Work progresses. The templates, made before the shell was lifted, were brought out.
The sheets were cut to size and also cut for Lamellos ("biscuits" to you non wood workers, or those younger wood workers. Lamello was the company that invented the plate joining system way back in the day and it was what it is called by the older cabinet makers. Now a days, everyone calls them biscuits. I ask for sausage gravy when I hear someone call it a biscuit.)
The Lamellos align the sheets and help strengthen the seam when they are glued together.
Here you see how the template comes into play. The outside of the curve is 1 3/8"beyond the template (verify your year with a tape measure. Years vary, factories vary, one days production varies from the next. Assume nothing) so I cut a 1 3/8" block and traced the cut line.
All the sheets were cut out and dry fitted into place.
The templates took all the guess work right out of this phase. I cannot emphasis the importance of making an accurate template. Enough said on this.
The floor was then pulled back off and the frame was treated.
We have a lot of things going on here with the frame treatment and painting;
The first thing I did was clean all the metal by sand blasting to remove the old paint, scale, and loose metal. The new metal was then cleaned using Marine Clean, then the entire thing was treated with Prep & Ready, then all parts that would not be seen were sprayed with two coats of the Rust-Preventative Paint.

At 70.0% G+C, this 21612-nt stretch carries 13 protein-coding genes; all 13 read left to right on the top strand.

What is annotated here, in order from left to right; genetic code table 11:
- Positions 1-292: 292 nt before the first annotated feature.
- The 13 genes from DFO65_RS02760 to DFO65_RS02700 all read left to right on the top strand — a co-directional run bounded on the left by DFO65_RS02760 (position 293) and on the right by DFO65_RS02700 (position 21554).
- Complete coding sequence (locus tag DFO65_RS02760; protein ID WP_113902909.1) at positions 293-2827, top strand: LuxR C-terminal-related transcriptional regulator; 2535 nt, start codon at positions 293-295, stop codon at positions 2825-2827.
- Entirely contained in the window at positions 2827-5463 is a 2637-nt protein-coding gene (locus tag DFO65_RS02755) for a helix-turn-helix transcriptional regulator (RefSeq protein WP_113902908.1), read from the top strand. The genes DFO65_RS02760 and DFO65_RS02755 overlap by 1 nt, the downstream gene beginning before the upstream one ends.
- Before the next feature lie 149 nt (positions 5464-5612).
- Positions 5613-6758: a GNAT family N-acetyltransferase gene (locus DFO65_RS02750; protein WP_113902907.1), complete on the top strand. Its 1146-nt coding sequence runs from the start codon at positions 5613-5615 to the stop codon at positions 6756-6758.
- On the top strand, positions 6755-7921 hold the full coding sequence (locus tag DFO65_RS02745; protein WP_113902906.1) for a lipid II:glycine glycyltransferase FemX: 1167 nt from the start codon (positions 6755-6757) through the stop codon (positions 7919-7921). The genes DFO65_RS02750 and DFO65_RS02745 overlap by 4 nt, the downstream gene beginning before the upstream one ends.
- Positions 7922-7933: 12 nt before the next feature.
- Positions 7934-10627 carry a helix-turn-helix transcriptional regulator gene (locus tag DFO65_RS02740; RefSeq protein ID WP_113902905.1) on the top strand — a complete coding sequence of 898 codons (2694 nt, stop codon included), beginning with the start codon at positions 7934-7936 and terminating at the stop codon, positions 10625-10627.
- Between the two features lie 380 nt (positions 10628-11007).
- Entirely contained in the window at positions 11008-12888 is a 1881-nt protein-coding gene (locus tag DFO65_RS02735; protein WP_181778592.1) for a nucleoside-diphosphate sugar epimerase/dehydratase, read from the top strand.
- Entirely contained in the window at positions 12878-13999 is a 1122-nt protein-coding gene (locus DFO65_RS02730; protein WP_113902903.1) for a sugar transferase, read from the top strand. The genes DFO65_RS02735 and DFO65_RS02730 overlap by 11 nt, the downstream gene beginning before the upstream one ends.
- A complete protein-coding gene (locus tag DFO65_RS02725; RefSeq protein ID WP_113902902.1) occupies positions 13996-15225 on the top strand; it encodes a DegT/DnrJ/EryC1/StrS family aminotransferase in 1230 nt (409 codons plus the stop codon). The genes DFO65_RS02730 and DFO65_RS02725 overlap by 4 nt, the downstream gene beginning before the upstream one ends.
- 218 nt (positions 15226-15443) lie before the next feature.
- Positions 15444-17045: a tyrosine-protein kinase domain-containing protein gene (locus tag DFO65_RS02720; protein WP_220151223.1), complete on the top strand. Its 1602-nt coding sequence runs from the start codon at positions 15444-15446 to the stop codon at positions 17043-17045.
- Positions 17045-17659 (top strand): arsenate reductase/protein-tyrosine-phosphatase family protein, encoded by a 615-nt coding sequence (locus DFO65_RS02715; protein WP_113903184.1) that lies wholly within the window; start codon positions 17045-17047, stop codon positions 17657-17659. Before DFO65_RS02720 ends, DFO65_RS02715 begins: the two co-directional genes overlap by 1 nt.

Next all the metal parts that will be seen, were sprayed with two coats of epoxy primer. This is a two part primer. It is a super tough product that is designed to work as a system with the PPG auto paints I use. Mixture proportions and timing are extremely important with these types of finishes. The various stages literally bond together into a complete coating system.
Next, two coats of base were sprayed on. It is a silver metallic base coat. I am not a big fan of silver, but it was specifically requested. The photo never does the color justice. After the base coat dried 30 minutes, but no more than 4 hours, three coats of clear were sprayed on top of the base.
Here you see all the plywood glued together into one big sheet. Sorry there are no detailed images of that step. Long clamps and pinch dogs kept the sheets together while the glue set up. You may also notice that all the elevator bolts have been installed. Most of the channel has been bolted down also. Not in the images either is the layer of Reflectix on the underside of the subfloor.